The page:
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Wiki: NewFeature

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General Implementation Flow

The general flow for creation of a new feature for ?RepoGuard is the following:

  • Propose and discuss the new feature on the developer mailing list.

    • You should subscribe to the Developers and Builds discussions.

  • If the feature is considered "useful", you have to create a new issue in the tracker.

    • Define the target milestone.
    • Using Eclipse and Mylyn makes it easier to work with the issue tracker.

    • Implement the new feature:
      • Follow the coding standard.

      • Provide proper unit tests using the pytest and mock library. Try to achieve a line coverage of at least 80%.

      • If possible provide a separate small integration test which tests the feature end-to-end.
      • Run the audit build target and clean up all errors before you commit your changes.

      • Commit changes using the following commit template: ISSUE #<TASKID>:<COMMENT>

      • Ensure that the Continuous Integration build is still running.

  • A feature is considered "done" if:
    • Unit tests and integrations tests are provided and running.
    • Sufficient user documentation has been provided.

Hints on Implementing a new Check

Basically, you should consider existing check implementations and their respective tests. The following example shows a minimal check implementation with its corresponding configuration.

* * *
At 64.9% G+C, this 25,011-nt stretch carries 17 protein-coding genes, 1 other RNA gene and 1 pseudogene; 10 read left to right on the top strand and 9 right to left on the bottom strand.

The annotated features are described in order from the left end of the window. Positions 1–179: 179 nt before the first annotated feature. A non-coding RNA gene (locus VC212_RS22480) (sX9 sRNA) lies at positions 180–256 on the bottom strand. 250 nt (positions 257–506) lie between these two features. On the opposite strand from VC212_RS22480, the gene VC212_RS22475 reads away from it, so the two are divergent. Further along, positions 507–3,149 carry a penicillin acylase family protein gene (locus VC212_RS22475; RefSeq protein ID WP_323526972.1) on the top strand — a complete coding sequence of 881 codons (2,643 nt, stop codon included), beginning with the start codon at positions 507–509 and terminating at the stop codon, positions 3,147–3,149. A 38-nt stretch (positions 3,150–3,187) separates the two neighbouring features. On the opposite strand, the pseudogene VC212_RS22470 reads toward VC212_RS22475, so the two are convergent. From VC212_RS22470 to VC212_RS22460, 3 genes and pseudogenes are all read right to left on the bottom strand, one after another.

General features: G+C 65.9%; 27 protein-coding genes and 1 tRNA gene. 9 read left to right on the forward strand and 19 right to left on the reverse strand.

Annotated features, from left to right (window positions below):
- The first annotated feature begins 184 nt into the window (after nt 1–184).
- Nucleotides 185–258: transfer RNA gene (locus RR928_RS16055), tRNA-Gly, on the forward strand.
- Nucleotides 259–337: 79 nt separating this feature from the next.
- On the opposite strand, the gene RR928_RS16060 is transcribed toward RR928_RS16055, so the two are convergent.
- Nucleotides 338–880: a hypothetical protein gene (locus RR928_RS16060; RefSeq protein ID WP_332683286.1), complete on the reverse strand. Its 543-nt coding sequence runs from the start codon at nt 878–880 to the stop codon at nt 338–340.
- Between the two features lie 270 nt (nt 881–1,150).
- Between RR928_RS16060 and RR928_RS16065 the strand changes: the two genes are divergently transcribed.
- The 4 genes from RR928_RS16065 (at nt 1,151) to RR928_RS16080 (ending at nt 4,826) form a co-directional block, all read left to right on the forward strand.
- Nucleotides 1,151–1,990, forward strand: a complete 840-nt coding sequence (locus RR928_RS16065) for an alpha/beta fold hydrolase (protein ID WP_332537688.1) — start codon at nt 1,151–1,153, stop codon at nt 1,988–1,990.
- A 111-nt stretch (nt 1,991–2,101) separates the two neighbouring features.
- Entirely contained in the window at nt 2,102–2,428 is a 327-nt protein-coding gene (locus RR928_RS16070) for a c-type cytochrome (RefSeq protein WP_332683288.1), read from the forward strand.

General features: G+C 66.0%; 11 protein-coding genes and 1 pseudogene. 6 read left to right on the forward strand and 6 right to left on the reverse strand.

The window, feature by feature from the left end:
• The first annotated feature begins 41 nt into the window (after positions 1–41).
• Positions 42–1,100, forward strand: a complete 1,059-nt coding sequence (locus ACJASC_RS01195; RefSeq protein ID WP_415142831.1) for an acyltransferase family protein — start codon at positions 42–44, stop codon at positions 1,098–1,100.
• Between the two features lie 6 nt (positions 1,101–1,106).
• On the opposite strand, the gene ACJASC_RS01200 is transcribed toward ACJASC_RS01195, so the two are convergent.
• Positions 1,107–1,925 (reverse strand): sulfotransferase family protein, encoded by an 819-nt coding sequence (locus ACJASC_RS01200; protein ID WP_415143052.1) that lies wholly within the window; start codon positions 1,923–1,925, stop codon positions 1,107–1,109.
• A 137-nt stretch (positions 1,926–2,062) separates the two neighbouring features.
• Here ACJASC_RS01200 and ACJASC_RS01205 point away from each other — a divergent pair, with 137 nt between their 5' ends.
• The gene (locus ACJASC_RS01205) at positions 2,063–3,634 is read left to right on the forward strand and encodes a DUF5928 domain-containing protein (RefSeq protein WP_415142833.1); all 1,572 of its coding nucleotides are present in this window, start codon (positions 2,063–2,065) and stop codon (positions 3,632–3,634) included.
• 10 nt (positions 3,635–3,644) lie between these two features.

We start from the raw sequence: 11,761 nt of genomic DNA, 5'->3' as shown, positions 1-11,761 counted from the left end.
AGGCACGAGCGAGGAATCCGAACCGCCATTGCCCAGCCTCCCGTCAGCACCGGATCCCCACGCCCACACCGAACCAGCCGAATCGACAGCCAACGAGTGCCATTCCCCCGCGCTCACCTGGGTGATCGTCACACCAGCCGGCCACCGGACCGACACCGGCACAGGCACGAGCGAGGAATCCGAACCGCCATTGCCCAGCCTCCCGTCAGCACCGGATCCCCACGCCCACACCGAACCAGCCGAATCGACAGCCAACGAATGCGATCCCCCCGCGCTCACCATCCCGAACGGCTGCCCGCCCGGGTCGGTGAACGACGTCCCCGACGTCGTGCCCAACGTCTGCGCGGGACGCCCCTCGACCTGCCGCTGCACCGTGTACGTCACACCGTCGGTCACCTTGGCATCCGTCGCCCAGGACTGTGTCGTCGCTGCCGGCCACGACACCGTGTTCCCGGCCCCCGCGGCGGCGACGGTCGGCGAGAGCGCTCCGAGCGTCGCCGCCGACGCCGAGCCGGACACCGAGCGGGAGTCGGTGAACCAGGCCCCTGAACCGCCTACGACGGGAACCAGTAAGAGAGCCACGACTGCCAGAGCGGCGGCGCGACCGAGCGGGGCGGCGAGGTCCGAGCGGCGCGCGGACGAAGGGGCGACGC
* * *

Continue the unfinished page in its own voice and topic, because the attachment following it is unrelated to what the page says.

from repoguard.core.module import Boolean, Check, ConfigSerializer

class Config(ConfigSerializer): # Describes the configuration parameters and maps it to the configuration file
    class types(ConfigSerializer.types):
         success = Boolean(optional=True, default=True)

class DummyCheck(Check): # Name is used in the configuration file
    
    __config__ = Config # Binds the configuration to the check
    
def _run(self, config): # Implements the behavior
    if config.success:
        return self.success("Done!") 
    else:
        return self.error("Failure!")

Hints on Implementing a new Handler

Basically, you should consider existing handler implementations and their respective tests. The following shows a minimal check implementation with its corresponding configuration.

from repoguard.core.module import Handler, HandlerConfig, String

class Config(HandlerConfig):
    class types(HandlerConfig.types):
        filepath = String()

class DummyFile(Handler): # Name is used in the configuration file
    
    __config__ = Config
        
    def _write(self, config, entry): ' Does the work
       file_object = open(config.filepath , "a")
       try:
           file_object.write(str(entry))
       finally:
           file_object.close()
        
    def _singularize(self, config, entry): # Interface which called when a check has been finished. 
        self._write(config, entry)
        
    def _summarize(self, config, protocol): # Interface which called when all checks (of a profile) have been finished.
        self._write(config, protocol)

Using RepoGuard entry points

Assuming you implement a check or a handler in your own package. To make it available for ?RepoGuard just extend your setup script as follows:

setuptools.setup(
    ... other stuff ...
    entry_points={
        "repoguard.checks": ["FooCheck = foo.foo_check:FooCheck"],
        "repoguard.handlers": ["FooHandler = foo.foo_handler:FooHandler"]}) 

When you install your package foo, ?RepoGuard can make us of the check FooCheck and the handler FooHandler.

NewFeature (last edited 2012-09-12 14:45:02 -0800 by ?schlauch)